Oracle Corp. on Monday issued a new bid to join Amazon Web Services Inc. at the top of the public cloud summit with the introduction of a new service that aims to integrate enterprise customers’ data with real-time analytics.
On Monday, the company rolled out its Data Integrator Cloud Service that’s designed to accelerate support for real-time analytics for enterprise customers. The idea is to address the challenge of delivering insights from data analytics to the appropriate applications and employees who use them.
More specifically, the service is designed to integrate data that’s derived from the cloud, on-premises, business applications, Internet of Things and web sources, the company said. It also helps to integrate data where it’s stored “without having to copy data unnecessarily” to remote locations, said Oracle’s Vice President of Product Management Jeff Pollack in a statement.
A simpler explanation is that the new Data Integrator Cloud Service offers a way to perform extract, transform and load, or ETL, operations on large amounts of data. ETL scrambles the standard ETL process by pulling data into a new database and transforming it there, as opposed to transforming the data at the source and then saving the results elsewhere. It’s a way of taking the pressure off of systems that are busy handling customers, Oracle explained.
The service is can access standard databases such as Hive, HDFS, Hbase and Sqoop, and it can use SQL, HiveQL or bulk transfer scripts to retrieve records. It also comes with mapping capabilities that make it easier to switch between underlying analytics technologies without the need for any manual coding. By automating those tasks, enterprises should enjoy benefits including better cloud services performance and reduced development costs, Oracle said.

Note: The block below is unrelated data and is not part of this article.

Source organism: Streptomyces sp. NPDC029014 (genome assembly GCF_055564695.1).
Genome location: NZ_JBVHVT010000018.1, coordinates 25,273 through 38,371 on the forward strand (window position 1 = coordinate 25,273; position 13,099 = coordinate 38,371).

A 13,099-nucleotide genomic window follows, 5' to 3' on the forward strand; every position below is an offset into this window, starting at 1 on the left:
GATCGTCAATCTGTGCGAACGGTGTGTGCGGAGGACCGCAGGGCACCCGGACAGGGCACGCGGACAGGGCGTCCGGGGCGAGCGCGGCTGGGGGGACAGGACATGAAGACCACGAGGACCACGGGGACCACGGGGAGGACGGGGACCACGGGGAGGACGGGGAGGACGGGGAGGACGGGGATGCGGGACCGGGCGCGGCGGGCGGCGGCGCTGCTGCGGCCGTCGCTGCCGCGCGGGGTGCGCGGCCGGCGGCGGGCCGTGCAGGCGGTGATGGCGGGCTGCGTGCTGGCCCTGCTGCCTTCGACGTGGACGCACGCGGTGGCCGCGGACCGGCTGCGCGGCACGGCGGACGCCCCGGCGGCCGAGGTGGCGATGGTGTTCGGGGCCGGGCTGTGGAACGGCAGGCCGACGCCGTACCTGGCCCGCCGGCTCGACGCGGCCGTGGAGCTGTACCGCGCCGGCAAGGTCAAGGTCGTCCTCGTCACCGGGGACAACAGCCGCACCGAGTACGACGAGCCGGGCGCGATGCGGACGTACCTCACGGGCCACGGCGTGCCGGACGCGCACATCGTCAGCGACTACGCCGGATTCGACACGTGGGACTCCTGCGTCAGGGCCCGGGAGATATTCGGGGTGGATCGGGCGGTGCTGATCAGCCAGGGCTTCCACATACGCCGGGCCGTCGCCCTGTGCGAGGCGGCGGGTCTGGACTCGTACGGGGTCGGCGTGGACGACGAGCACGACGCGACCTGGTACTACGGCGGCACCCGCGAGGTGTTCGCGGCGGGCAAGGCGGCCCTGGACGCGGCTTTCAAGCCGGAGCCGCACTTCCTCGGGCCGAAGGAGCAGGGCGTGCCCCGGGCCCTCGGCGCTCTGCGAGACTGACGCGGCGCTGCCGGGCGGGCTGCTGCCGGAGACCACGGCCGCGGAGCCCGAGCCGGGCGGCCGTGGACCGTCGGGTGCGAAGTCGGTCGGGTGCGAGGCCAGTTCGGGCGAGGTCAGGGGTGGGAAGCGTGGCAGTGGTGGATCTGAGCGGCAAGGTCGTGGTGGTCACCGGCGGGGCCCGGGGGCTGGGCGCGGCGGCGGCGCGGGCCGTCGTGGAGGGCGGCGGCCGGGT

The move is part of a strategy Oracle outlined last year to chip away at Amazon Web Services’ leading position in the public cloud. That strategy includes an expanded analytics package that encompasses applications, databases and infrastructure. In addition, Oracle wants to seize on the growing number of enterprises that use multiple cloud vendors by matching distributed applications and workloads to different platforms in order to boost performance and avoid vendor lock-in.
Oracle’s Data Integrator Cloud Service is priced on a per-connection basis, with a maximum of 100,000 five-megabyte messages per connection, per day. The company offers a non-metered service priced at $650 per connection with a minimum of six connections per month, and a metered pay-as-you-use service priced at $1,300 per connection, with a minimum of two connections per month.